10. #10
    DIY Member philp's Avatar
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    Quote Originally Posted by hj View Post
    The answer to those questions lies in how you rewire the GFCI and switch. If the GFCI trips and turns off the light, you have the same situation as the switch being in the hall, namely that the occupant may suddenly find him/her self in the dark.
    Good point, thanks - so what's the "right" way to rewire?

  11. #11
    Licensed Electrical Contractor Speedy Petey's Avatar
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    Quote Originally Posted by philp View Post
    Good point, thanks - so what's the "right" way to rewire?
    Run a new 12/2 cable from the panel to a new GFI receptacle.
    Answers based on the 2008 & 2011 NEC. If you're on the '14 already I feel sorry for you.

  12. #12

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    Good point, thanks - so what's the "right" way to rewire?

    Trick question

    Run a new 12/2 cable from the panel to a new GFI receptacle.
    Code requires a dedicated 20 amp circuit for bathroom receps so Petey told you the right way.

    I will give you another version of the right way using the existing 15 amp circuit but don't blame me when the hair dyer/curling iron combination trips the breaker.

    In the existing switch box, tie all blacks to blacks, whites to whites and grounds to grounds. Install a blank cover plate on the jbox.

    You have now have two cables in your recep box.

    1. 120V power.

    2. Switch leg to the fixture.


    You can change the recep box to a 2 gang or you can add a box for the recep next to/below it if there is room in the wall cavity. When you decide which way to go, I will give you step by step...but I'm out of communication from thur thru Monday.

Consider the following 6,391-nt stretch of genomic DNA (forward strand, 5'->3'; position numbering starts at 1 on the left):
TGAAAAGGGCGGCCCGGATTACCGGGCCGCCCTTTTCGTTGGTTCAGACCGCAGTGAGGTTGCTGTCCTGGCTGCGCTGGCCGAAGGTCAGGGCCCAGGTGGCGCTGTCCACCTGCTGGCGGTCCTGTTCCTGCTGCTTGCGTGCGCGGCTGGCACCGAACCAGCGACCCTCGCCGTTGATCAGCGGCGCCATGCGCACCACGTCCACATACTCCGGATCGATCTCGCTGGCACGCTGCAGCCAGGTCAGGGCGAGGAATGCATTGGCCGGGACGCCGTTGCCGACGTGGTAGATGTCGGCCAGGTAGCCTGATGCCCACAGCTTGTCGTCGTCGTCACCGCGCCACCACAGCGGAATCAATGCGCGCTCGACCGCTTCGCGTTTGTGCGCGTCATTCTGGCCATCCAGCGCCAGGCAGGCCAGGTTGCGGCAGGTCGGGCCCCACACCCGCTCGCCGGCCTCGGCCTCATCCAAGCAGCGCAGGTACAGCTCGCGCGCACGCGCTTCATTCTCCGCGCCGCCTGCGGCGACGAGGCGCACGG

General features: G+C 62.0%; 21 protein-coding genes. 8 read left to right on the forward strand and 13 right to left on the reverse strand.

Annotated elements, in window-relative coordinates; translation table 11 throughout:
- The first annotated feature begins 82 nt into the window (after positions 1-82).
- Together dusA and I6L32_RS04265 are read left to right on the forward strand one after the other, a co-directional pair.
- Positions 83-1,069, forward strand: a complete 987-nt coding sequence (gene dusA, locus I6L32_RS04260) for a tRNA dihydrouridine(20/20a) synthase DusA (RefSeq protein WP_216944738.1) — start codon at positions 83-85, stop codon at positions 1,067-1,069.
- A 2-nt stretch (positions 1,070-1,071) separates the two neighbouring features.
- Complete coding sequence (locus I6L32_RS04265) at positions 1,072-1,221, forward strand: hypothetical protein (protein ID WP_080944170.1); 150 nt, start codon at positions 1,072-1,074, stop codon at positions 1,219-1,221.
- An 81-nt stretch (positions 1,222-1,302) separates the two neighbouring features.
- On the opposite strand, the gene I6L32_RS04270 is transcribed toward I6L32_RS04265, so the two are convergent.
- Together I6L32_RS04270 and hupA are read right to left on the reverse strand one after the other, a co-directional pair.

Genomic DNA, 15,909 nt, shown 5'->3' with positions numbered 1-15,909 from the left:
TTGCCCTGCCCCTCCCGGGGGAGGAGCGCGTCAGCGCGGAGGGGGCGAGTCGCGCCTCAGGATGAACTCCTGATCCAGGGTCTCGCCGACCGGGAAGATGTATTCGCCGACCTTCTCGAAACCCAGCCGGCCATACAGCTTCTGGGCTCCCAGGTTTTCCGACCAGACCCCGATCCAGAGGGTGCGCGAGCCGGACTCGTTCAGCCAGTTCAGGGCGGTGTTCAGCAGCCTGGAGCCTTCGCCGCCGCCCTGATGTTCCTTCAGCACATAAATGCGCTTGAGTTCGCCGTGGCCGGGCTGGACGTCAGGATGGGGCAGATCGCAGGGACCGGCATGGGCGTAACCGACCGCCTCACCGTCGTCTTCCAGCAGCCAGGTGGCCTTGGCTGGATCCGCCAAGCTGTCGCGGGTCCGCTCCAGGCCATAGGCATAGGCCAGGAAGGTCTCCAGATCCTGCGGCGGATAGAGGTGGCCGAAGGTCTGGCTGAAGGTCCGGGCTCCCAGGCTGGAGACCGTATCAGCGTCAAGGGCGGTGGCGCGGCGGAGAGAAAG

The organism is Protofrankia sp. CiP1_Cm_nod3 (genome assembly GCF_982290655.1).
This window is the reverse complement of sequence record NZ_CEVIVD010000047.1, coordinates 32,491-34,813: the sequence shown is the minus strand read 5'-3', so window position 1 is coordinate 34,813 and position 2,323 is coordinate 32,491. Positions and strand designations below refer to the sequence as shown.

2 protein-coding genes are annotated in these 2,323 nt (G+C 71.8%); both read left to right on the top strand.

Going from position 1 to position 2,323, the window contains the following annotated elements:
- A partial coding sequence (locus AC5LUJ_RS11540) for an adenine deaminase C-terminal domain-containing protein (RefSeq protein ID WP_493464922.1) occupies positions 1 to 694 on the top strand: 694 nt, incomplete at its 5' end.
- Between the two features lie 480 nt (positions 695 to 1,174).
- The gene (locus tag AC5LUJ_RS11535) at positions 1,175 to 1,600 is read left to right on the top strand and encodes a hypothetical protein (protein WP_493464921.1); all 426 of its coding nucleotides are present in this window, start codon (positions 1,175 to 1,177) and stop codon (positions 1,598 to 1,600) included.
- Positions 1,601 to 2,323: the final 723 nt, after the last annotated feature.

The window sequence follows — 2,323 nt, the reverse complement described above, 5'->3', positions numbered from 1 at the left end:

The basic wiring is:

    Black and white = hot and neutral.

    The GFCI recep requires a hot and neutral

    The light switch only controls the hot side. It makes or breaks the connection on the blach wire going to the light. The neutral wire from the light ties to the incoming neutral.
    Last edited by 220/221; 09-09-2009 at 04:32 PM.

  13. #13
    Extreme DIY Homeowner Scuba_Dave's Avatar
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    Is this a 1/2 bath = toilet & sink?

    If it's a full bath I'd definitely do what Speedy said & run a dedicated 20a circuit to a GFCI outlet
    Heck - Me - I'd even do it for a 1/2 bath
    Wife loves that high powered hair dryer
    DIY Handyman (not 4 hire)
    I have enough to do to my own house

  14. #14
    DIY Member philp's Avatar
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    Quote Originally Posted by 220/221 View Post
    When you decide which way to go, I will give you step by step...
    Can I do both? i.e. as a temporary measure blank off the existing switch, replace the outlet with GFCI and add new switch inside bathroom. (I'm not sure how to wire this to be safest?)

    I need to add a receptacle to another bathroom (both are full bathrooms) so when I do this I will run a new 12/2 cable. Is it ok to run both bathrooms off the same 12/2 circuit? Can I just use one GFCI (at the first outlet)? Should lighting and outlets be on separate circuits i.e. keep the 14/2 cable for lighting?

    The bathroom outlet is used for hair drying but so is an outlet in the bedroom by the dressing table - should this be on 12/2 20A fuse as well?

  15. #15

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    when I do this I will run a new 12/2 cable. Is it ok to run both bathrooms off the same 12/2 circuit? Can I just use one GFCI (at the first outlet)? Should lighting and outlets be on separate circuits i.e. keep the 14/2 cable for lighting?
    Yes, yes and yes



    Can I do both?
    I meant, when you decide if you want to change the recep box to a 2 gang or you can add a box for the recep or switch next to/below it

    I am on my way out so I'll give you the easy way.

    Change the box to a 2 gang.

    Remove old box.This may be really easy or it may require some effort. If for some reason you have a 4" square box and a single gang mud ring, you can simply change the ring (screws in opposite corners)

    Install new 2 gang (plastic) in it's place securing it to the stud with drywall screws.

    Incoming cable:

    Install two pigtails on the black. One for the switch and one for the recep.

    Switch leg cable: Hook white to incoming white and leave a pigtail for the recep. Black goes to switch .

    Grounds tie together with pigtails for switch and recep.